Home Improvement

What Is a Passive Radon System?

Radon gas is a common problem in many areas, requiring house owners to ensure that there are effective radon combating strategies implemented in the house. By doing this, house owners can rest assured that there is a lower (or none at all) risk of radon gas getting in their houses.

From radon gas fans to passive and active radon mitigation systems, many systems can be used for ensuring sufficient ventilation that ultimately leads to a radon-safe house. If you are not sure whether a passive radon system is for you or not, read out this article as here we are going to shed light on the topic and how this system works.

In most cases, radon mitigation systems are either passive or active. It is important to understand the differences between the two to make sure that you and your family are completely protected from radon gas and ultimately from getting lung cancer.

What is a passive radon mitigation system?

It is a system that works without the need for a radon fan. Natural pressure differentials are used in order to exhaust air (and with it, radon gas) out of your house through the roof. Because of the pressure differences, the air/radon gas moves by itself in an efficient system without needing a radon fan.

These systems are generally installed when constructing the house and are difficult to place afterward.

How does a passive radon reduction system work?

As said earlier, the working methodology of the passive radon mitigation systems is pressure differences. When there is a difference between indoor pressure and outdoor pressure, the air moves towards the lesser radon density area, outside of the house. This pressure buoyancy is created as a result of the difference in indoor and outdoor temperatures as well as moisture levels.

The air buoyancy that causes this exchange of air is known as the stack effect. Because newly constructed houses are generally airtight in order to accommodate energy, this process doesn’t take place as smoothly. In these cases, the passive radon mitigation system needs to be converted into active radon mitigation systems.

Why does it need to be activated?

Passive Radon Mitigation Systems are typically not advised to be stand-alone because there may be a few issues that may arise with its installation that would need for it to be activated. Some of the scenarios that may occur and cause a passive radon mitigation system to be activated are as follows.

Improper installation

As mentioned earlier, these systems are typically installed when the houses are being constructed. Unfortunately, that means that the systems are handled by people who have little to no experience with radon and do not understand the situations that can cause problems with the systems.

Hence, improperly installed radon mitigation systems may pose a false peace of mind for the homeowner while causing serious damage.

Bad quality

Bad quality radon mitigation systems cause inefficient working. This may result in inferior performance that does little to nothing to protect the people living in the house from radon. Installing a bad-quality radon mitigation system is almost the same as not installing one. So, it is advised that when you are about to get one installed, make sure that the quality is top-notch; otherwise, it won’t be of any use.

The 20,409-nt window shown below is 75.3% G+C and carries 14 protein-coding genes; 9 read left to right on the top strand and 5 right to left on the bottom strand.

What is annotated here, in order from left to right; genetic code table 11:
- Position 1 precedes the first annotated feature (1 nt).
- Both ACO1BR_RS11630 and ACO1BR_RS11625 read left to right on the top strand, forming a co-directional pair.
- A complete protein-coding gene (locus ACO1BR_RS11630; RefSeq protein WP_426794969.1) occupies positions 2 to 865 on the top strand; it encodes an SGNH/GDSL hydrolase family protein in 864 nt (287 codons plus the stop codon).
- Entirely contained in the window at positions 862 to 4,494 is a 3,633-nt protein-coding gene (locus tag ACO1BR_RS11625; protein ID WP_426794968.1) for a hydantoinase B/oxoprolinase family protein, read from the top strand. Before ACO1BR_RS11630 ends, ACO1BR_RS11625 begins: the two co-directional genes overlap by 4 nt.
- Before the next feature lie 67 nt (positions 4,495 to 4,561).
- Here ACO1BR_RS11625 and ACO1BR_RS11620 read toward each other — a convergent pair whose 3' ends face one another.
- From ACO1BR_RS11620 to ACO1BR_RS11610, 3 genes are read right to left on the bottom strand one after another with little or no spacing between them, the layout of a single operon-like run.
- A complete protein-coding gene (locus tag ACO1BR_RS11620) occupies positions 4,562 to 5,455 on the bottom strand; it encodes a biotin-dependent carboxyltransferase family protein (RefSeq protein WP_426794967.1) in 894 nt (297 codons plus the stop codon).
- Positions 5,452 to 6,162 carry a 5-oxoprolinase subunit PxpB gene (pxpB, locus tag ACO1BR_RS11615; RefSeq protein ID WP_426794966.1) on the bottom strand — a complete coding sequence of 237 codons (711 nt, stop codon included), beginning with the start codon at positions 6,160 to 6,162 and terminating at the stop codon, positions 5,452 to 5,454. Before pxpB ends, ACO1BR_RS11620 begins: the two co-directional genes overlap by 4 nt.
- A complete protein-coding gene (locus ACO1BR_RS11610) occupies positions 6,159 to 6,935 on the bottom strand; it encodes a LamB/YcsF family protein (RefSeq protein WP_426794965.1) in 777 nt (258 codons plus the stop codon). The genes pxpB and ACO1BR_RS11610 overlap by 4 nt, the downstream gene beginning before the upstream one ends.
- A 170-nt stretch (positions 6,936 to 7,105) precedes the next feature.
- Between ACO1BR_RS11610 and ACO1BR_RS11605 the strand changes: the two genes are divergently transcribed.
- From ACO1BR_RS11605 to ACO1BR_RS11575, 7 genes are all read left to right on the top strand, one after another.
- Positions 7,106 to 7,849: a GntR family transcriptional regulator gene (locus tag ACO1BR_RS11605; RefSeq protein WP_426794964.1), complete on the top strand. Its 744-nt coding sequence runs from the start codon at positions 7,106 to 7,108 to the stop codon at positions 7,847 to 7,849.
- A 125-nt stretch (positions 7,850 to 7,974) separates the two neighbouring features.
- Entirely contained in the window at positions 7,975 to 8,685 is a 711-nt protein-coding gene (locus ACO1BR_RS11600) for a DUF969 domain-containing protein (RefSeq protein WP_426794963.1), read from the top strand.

Extremely high radon levels

While an efficient and adequately installed passive mitigated system might combat well against low levels of radon, higher levels of radon may be too much to handle by them. If your area is known to have higher radon levels, you should look for active radon mitigation systems instead of passive ones.

What are the advantages of a passive radon system?

Some of the benefits that come with a passive radon mitigation system are as follows.

They use no electricity and are completely quiet. That may seem like a huge advantage, but it is almost the same with active radon mitigation systems. They use little energy but are also quiet.

They are not visible. Because these systems are installed when the house is being constructed, the exterior is taken care of. The aesthetic advantage of passive radon mitigation systems is what makes them different from active systems.

After you move into your new house with a passive radon mitigation system, get it tested for radon levels. If your radon levels are higher than they should be, then activate your system.


No matter what system you go for, the purpose is to make your house radon-free. While both active and passive systems do the job perfectly, a passive radon system is not suitable for places where there is a high level of radon present in the air. However, it works best for low-level radon areas and offers a few advantages discussed above.

Moreover, a passive radon system can work simultaneously as well and keep you protected from getting exposed to radon. Find out more here about the best way to mitigate radon.

Whatever it is, this article helps you understand what a passive system is and how it works. The use of it now all depends on how much you are affected by radon and how you want to mitigate it.